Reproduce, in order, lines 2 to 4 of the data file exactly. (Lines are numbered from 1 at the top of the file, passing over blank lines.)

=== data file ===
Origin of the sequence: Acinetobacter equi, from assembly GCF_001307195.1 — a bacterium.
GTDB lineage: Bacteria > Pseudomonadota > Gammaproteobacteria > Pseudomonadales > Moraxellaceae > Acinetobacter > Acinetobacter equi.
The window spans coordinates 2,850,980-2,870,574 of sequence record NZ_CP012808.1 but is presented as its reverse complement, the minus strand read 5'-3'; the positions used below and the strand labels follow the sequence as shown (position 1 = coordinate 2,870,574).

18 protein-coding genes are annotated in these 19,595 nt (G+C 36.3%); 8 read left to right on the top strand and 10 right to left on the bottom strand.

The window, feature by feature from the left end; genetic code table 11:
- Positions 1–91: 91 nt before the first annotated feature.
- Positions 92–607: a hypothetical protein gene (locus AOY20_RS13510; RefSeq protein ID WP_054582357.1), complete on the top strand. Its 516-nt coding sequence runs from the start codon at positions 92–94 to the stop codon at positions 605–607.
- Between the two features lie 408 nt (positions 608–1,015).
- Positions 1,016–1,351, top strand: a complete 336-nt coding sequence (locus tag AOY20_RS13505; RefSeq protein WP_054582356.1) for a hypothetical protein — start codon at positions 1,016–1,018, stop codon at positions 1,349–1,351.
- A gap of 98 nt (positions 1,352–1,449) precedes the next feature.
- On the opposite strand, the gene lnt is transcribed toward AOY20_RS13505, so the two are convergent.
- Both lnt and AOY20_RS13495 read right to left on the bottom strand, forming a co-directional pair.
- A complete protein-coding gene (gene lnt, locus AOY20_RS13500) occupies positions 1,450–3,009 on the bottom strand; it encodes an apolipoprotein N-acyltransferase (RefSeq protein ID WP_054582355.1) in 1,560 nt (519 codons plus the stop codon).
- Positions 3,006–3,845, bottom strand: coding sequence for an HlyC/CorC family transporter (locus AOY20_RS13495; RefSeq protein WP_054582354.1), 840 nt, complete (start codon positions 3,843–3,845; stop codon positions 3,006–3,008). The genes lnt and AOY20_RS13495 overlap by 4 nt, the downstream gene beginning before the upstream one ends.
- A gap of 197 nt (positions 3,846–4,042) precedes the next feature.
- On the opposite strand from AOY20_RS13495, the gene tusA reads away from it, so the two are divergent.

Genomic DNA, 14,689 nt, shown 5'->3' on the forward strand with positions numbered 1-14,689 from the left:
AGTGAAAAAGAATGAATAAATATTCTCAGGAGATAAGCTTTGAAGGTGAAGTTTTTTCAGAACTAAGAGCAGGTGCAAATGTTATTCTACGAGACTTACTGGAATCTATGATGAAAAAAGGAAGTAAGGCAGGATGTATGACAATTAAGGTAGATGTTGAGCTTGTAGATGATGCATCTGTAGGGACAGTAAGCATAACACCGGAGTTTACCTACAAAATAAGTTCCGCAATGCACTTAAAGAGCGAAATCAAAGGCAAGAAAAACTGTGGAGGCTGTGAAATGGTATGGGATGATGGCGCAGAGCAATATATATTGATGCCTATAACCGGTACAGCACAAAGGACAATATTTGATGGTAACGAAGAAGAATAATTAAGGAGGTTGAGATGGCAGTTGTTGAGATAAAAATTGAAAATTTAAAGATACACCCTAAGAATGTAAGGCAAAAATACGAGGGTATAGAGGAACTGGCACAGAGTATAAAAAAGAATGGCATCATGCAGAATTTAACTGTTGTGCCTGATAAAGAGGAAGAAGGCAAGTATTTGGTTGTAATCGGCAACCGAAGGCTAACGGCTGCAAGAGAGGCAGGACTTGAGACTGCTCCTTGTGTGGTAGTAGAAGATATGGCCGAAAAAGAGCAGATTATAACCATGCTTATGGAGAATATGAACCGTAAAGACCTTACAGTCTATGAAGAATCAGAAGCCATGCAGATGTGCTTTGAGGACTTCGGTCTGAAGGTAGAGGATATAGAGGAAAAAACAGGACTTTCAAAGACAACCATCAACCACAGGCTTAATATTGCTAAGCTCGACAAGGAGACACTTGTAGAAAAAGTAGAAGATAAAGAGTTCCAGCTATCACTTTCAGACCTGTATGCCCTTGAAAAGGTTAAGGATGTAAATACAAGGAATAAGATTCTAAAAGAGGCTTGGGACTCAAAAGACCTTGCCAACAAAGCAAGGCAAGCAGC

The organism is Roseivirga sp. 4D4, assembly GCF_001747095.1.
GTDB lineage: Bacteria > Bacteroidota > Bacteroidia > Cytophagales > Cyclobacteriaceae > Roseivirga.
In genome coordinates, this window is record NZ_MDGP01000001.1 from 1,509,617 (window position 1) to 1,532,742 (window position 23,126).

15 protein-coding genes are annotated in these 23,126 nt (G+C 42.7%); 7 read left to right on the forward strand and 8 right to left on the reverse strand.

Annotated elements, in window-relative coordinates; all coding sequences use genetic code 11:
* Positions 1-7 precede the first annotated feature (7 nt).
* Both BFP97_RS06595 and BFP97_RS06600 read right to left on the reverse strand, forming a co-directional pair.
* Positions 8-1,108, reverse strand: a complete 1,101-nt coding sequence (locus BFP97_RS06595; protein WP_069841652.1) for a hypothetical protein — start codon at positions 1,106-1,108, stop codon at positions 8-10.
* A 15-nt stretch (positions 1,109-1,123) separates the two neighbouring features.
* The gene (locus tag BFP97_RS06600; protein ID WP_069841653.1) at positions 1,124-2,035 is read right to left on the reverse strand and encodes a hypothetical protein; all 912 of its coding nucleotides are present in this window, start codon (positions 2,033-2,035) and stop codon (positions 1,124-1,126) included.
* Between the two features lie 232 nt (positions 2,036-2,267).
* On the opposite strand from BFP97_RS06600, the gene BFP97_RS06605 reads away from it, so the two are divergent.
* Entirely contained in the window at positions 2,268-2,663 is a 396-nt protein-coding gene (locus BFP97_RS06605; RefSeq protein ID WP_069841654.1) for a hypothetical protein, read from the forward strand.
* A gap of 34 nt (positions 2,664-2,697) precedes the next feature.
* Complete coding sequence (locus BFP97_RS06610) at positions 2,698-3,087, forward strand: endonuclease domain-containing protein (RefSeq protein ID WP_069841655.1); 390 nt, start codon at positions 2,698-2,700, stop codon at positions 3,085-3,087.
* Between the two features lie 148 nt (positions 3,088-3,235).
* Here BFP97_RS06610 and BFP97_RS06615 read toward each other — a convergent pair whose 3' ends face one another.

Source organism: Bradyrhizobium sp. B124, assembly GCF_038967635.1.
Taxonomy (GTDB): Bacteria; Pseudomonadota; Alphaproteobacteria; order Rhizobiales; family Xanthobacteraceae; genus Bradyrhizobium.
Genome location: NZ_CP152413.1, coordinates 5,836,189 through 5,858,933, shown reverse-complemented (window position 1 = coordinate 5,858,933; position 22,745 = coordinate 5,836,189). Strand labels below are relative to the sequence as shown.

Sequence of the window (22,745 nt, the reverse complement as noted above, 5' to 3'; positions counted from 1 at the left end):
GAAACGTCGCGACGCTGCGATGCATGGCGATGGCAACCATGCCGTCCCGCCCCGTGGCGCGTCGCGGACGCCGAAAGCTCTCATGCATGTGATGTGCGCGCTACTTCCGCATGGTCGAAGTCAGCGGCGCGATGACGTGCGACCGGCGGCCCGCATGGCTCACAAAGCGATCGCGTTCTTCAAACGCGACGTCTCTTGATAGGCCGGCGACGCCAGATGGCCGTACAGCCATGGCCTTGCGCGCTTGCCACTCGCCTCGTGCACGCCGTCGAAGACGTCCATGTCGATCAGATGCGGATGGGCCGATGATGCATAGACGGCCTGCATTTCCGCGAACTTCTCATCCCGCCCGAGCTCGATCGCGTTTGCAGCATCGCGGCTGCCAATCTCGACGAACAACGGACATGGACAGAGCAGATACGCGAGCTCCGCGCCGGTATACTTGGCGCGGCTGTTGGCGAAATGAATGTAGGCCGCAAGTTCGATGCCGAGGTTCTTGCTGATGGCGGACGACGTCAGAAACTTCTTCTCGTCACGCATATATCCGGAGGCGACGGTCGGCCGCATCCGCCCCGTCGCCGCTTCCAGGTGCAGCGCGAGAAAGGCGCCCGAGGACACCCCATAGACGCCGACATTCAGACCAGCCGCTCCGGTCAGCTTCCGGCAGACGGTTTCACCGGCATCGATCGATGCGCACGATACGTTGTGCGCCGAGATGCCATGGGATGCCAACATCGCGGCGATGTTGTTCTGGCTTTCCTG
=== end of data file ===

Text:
GTDB lineage: Bacteria > Pseudomonadota > Gammaproteobacteria > Pseudomonadales > Moraxellaceae > Acinetobacter > Acinetobacter equi.
The window spans coordinates 2,850,980-2,870,574 of sequence record NZ_CP012808.1 but is presented as its reverse complement, the minus strand read 5'-3'; the positions used below and the strand labels follow the sequence as shown (position 1 = coordinate 2,870,574).

18 protein-coding genes are annotated in these 19,595 nt (G+C 36.3%); 8 read left to right on the top strand and 10 right to left on the bottom strand.